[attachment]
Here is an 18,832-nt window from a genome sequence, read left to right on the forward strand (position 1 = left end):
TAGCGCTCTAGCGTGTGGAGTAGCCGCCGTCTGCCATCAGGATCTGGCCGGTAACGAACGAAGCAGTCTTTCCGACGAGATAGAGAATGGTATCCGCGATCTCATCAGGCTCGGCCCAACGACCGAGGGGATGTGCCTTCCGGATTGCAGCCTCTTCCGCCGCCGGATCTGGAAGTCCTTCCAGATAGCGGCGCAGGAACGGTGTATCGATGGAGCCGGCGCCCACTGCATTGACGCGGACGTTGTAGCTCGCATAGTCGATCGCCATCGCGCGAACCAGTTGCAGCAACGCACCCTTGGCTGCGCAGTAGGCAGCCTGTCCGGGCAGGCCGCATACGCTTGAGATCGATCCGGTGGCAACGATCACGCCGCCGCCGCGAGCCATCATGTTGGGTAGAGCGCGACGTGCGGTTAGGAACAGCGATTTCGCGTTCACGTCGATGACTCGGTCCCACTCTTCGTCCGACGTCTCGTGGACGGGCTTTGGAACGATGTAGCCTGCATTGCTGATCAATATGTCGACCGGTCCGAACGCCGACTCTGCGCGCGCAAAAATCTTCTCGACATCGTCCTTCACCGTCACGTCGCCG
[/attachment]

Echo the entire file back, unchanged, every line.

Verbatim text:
Here is an 18,832-nt window from a genome sequence, read left to right on the forward strand (position 1 = left end):
TAGCGCTCTAGCGTGTGGAGTAGCCGCCGTCTGCCATCAGGATCTGGCCGGTAACGAACGAAGCAGTCTTTCCGACGAGATAGAGAATGGTATCCGCGATCTCATCAGGCTCGGCCCAACGACCGAGGGGATGTGCCTTCCGGATTGCAGCCTCTTCCGCCGCCGGATCTGGAAGTCCTTCCAGATAGCGGCGCAGGAACGGTGTATCGATGGAGCCGGCGCCCACTGCATTGACGCGGACGTTGTAGCTCGCATAGTCGATCGCCATCGCGCGAACCAGTTGCAGCAACGCACCCTTGGCTGCGCAGTAGGCAGCCTGTCCGGGCAGGCCGCATACGCTTGAGATCGATCCGGTGGCAACGATCACGCCGCCGCCGCGAGCCATCATGTTGGGTAGAGCGCGACGTGCGGTTAGGAACAGCGATTTCGCGTTCACGTCGATGACTCGGTCCCACTCTTCGTCCGACGTCTCGTGGACGGGCTTTGGAACGATGTAGCCTGCATTGCTGATCAATATGTCGACCGGTCCGAACGCCGACTCTGCGCGCGCAAAAATCTTCTCGACATCGTCCTTCACCGTCACGTCGCCG